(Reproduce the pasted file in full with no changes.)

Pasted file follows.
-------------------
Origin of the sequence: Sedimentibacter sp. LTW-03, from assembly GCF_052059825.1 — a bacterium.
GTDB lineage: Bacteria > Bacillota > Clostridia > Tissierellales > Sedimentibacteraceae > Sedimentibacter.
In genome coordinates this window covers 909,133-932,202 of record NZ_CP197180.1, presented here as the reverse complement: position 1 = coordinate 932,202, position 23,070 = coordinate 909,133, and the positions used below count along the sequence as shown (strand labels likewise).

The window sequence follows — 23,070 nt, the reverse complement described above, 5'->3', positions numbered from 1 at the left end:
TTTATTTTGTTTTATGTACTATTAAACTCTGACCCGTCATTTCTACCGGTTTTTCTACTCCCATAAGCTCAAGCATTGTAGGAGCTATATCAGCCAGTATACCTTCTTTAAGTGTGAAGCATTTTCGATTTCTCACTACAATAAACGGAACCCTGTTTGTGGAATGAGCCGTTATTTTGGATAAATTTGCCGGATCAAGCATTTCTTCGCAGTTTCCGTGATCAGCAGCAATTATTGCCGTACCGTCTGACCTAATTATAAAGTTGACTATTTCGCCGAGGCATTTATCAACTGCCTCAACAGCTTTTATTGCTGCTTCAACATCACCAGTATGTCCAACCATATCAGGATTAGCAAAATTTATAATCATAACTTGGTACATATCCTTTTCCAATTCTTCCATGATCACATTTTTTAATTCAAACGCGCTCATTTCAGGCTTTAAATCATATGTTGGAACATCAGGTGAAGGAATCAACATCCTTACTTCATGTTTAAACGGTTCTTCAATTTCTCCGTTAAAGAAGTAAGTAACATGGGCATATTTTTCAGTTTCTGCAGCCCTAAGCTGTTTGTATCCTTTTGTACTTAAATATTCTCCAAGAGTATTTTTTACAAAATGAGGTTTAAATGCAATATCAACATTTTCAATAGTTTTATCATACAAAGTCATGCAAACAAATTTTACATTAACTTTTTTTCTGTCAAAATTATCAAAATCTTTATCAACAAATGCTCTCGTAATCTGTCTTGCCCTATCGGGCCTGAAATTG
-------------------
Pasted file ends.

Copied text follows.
Origin of the sequence: Sedimentibacter sp. LTW-03, from assembly GCF_052059825.1 — a bacterium.
GTDB lineage: Bacteria > Bacillota > Clostridia > Tissierellales > Sedimentibacteraceae > Sedimentibacter.
In genome coordinates this window covers 909,133-932,202 of record NZ_CP197180.1, presented here as the reverse complement: position 1 = coordinate 932,202, position 23,070 = coordinate 909,133, and the positions used below count along the sequence as shown (strand labels likewise).

The window sequence follows — 23,070 nt, the reverse complement described above, 5'->3', positions numbered from 1 at the left end:
TTTATTTTGTTTTATGTACTATTAAACTCTGACCCGTCATTTCTACCGGTTTTTCTACTCCCATAAGCTCAAGCATTGTAGGAGCTATATCAGCCAGTATACCTTCTTTAAGTGTGAAGCATTTTCGATTTCTCACTACAATAAACGGAACCCTGTTTGTGGAATGAGCCGTTATTTTGGATAAATTTGCCGGATCAAGCATTTCTTCGCAGTTTCCGTGATCAGCAGCAATTATTGCCGTACCGTCTGACCTAATTATAAAGTTGACTATTTCGCCGAGGCATTTATCAACTGCCTCAACAGCTTTTATTGCTGCTTCAACATCACCAGTATGTCCAACCATATCAGGATTAGCAAAATTTATAATCATAACTTGGTACATATCCTTTTCCAATTCTTCCATGATCACATTTTTTAATTCAAACGCGCTCATTTCAGGCTTTAAATCATATGTTGGAACATCAGGTGAAGGAATCAACATCCTTACTTCATGTTTAAACGGTTCTTCAATTTCTCCGTTAAAGAAGTAAGTAACATGGGCATATTTTTCAGTTTCTGCAGCCCTAAGCTGTTTGTATCCTTTTGTACTTAAATATTCTCCAAGAGTATTTTTTACAAAATGAGGTTTAAATGCAATATCAACATTTTCAATAGTTTTATCATACAAAGTCATGCAAACAAATTTTACATTAACTTTTTTTCTGTCAAAATTATCAAAATCTTTATCAACAAATGCTCTCGTAATCTGTCTTGCCCTATCGGGCCTGAAATTG